Lenten Reader | Day 14


Then he told this parable: “A man had a fig tree growing in his vineyard, and he went to look for fruit on it but did not find any. So he said to the man who took care of the vineyard, ‘For three years now I’ve been coming to look for fruit on this fig tree and haven’t found any. Cut it down! Why should it use up the soil?’

“‘Sir,’ the man replied, ‘leave it alone for one more year, and I’ll dig around it and fertilize it. If it bears fruit next year, fine! If not, then cut it down.’”

- Luke 13:6-9
My wife has a house plant that is very special to her. It was a gift to her from her co-workers on the occasion of her grandfather’s funeral. The plant reminds her both of her grandfather and of her friends who showed her kindness at a difficult time in her life. Very special indeed!
It sat in a prominent place in our living room for quite a long time, but after several years it started dying. By the time we moved to Spain, we had all but given up on it, so we shipped it off to my parents’ house to be kept for us – mostly because my mom liked its pot. The plant itself was too far gone to be of any value.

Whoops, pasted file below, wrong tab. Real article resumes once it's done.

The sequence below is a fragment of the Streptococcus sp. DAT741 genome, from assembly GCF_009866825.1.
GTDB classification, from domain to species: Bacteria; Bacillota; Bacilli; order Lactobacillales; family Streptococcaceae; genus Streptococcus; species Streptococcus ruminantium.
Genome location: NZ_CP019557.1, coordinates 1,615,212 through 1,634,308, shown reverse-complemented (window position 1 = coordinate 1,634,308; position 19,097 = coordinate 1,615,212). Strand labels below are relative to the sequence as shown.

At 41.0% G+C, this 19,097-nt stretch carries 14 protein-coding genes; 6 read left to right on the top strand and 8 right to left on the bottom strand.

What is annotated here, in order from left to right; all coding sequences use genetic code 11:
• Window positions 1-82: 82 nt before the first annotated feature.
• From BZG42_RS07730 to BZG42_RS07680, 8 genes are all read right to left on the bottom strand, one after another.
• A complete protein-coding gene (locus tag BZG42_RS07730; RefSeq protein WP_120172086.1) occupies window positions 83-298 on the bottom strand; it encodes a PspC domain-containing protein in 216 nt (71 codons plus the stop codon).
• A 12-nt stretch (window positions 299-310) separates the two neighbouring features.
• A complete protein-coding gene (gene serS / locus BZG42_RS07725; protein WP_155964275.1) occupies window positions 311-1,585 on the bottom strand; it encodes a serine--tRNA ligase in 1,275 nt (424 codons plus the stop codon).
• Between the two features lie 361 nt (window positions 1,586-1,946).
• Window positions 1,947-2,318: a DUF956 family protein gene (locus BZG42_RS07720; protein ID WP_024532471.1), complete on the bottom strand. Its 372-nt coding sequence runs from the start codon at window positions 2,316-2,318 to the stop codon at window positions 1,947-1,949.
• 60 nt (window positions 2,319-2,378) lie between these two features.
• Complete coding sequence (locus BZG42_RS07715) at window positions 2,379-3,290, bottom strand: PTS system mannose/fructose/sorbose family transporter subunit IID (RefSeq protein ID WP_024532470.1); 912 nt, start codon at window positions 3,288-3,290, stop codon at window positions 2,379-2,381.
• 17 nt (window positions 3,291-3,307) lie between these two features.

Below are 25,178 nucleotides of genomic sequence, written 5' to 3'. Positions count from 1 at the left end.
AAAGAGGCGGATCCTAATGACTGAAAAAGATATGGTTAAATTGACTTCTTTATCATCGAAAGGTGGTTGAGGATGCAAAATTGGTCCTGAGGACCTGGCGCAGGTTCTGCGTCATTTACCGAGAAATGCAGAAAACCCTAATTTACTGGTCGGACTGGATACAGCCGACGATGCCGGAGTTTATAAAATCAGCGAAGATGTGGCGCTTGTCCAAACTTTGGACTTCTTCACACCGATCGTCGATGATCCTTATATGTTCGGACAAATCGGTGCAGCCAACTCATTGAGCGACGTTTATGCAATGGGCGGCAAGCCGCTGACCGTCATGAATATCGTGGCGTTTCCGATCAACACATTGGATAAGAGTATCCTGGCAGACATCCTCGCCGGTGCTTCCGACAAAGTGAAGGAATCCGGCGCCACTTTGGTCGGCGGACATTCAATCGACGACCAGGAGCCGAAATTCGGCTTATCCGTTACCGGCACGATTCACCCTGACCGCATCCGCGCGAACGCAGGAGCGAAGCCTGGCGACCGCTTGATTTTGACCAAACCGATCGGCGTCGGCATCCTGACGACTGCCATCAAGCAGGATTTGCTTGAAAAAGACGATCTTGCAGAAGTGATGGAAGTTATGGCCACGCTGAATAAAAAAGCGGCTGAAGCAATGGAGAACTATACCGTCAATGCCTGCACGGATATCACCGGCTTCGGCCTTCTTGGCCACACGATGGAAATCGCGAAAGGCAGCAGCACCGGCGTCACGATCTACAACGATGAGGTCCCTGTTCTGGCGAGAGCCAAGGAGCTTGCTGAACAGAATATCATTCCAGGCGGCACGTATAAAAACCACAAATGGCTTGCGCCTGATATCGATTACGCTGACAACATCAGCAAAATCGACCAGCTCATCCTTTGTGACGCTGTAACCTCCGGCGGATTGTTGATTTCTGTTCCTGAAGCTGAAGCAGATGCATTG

But much to our surprise, the plant made a dramatic turnaround. On our first visit back to the US, we found the plant thriving – almost outgrowing its pot. It was a source of great joy for my wife because of what that plant means her.

That kind of turnaround is the “fruit” that God is looking for his people to bear. It’s repentance. That’s the context of this parable – Jesus’ call for his people to repent. Repentance is turning around and going the other direction. It’s turning away from bad decisions, toxic attitudes, and other sins that keep us from God. It’s turning from the idols of money, comfort, relationships, and anything else that we worship in God’s place. Repentance means turning away from those things and running back to a gracious, loving God who wants us to thrive. And it gives him great joy!

Lent is the season of repentance. May we allow the Holy Spirit to search us and find the places where we need to turn around and come back to God. He’s patient and slow to anger. He extends us grace year after year. Let’s bear him the fruit of repentance.

-Erik Allsop